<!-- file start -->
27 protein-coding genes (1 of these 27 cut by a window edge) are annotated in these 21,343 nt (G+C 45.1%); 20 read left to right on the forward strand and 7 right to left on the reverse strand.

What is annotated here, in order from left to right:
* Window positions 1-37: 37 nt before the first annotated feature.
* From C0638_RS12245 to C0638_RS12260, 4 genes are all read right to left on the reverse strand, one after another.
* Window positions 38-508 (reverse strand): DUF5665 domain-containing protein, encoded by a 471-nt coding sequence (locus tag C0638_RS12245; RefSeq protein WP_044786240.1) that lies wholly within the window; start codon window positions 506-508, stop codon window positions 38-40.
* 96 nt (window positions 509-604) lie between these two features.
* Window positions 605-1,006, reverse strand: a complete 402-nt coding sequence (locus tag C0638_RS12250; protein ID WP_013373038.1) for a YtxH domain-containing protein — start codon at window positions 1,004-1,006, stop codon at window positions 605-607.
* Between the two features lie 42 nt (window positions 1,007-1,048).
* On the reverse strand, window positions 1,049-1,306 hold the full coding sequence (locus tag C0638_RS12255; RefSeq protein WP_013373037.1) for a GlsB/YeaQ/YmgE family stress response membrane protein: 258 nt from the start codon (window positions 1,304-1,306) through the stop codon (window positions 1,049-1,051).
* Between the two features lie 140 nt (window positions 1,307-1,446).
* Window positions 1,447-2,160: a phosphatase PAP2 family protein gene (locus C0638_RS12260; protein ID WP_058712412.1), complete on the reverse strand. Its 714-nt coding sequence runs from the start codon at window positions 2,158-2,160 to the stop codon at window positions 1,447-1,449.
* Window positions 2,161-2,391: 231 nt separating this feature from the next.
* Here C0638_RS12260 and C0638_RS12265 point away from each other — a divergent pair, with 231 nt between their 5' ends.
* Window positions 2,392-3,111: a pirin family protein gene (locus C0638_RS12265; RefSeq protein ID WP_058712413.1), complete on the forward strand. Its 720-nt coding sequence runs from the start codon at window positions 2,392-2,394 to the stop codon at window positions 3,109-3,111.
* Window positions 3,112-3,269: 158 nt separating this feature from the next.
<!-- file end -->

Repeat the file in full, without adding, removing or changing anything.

27 protein-coding genes (1 of these 27 cut by a window edge) are annotated in these 21,343 nt (G+C 45.1%); 20 read left to right on the forward strand and 7 right to left on the reverse strand.

What is annotated here, in order from left to right:
* Window positions 1-37: 37 nt before the first annotated feature.
* From C0638_RS12245 to C0638_RS12260, 4 genes are all read right to left on the reverse strand, one after another.
* Window positions 38-508 (reverse strand): DUF5665 domain-containing protein, encoded by a 471-nt coding sequence (locus tag C0638_RS12245; RefSeq protein WP_044786240.1) that lies wholly within the window; start codon window positions 506-508, stop codon window positions 38-40.
* 96 nt (window positions 509-604) lie between these two features.
* Window positions 605-1,006, reverse strand: a complete 402-nt coding sequence (locus tag C0638_RS12250; protein ID WP_013373038.1) for a YtxH domain-containing protein — start codon at window positions 1,004-1,006, stop codon at window positions 605-607.
* Between the two features lie 42 nt (window positions 1,007-1,048).
* On the reverse strand, window positions 1,049-1,306 hold the full coding sequence (locus tag C0638_RS12255; RefSeq protein WP_013373037.1) for a GlsB/YeaQ/YmgE family stress response membrane protein: 258 nt from the start codon (window positions 1,304-1,306) through the stop codon (window positions 1,049-1,051).
* Between the two features lie 140 nt (window positions 1,307-1,446).
* Window positions 1,447-2,160: a phosphatase PAP2 family protein gene (locus C0638_RS12260; protein ID WP_058712412.1), complete on the reverse strand. Its 714-nt coding sequence runs from the start codon at window positions 2,158-2,160 to the stop codon at window positions 1,447-1,449.
* Window positions 2,161-2,391: 231 nt separating this feature from the next.
* Here C0638_RS12260 and C0638_RS12265 point away from each other — a divergent pair, with 231 nt between their 5' ends.
* Window positions 2,392-3,111: a pirin family protein gene (locus C0638_RS12265; RefSeq protein ID WP_058712413.1), complete on the forward strand. Its 720-nt coding sequence runs from the start codon at window positions 2,392-2,394 to the stop codon at window positions 3,109-3,111.
* Window positions 3,112-3,269: 158 nt separating this feature from the next.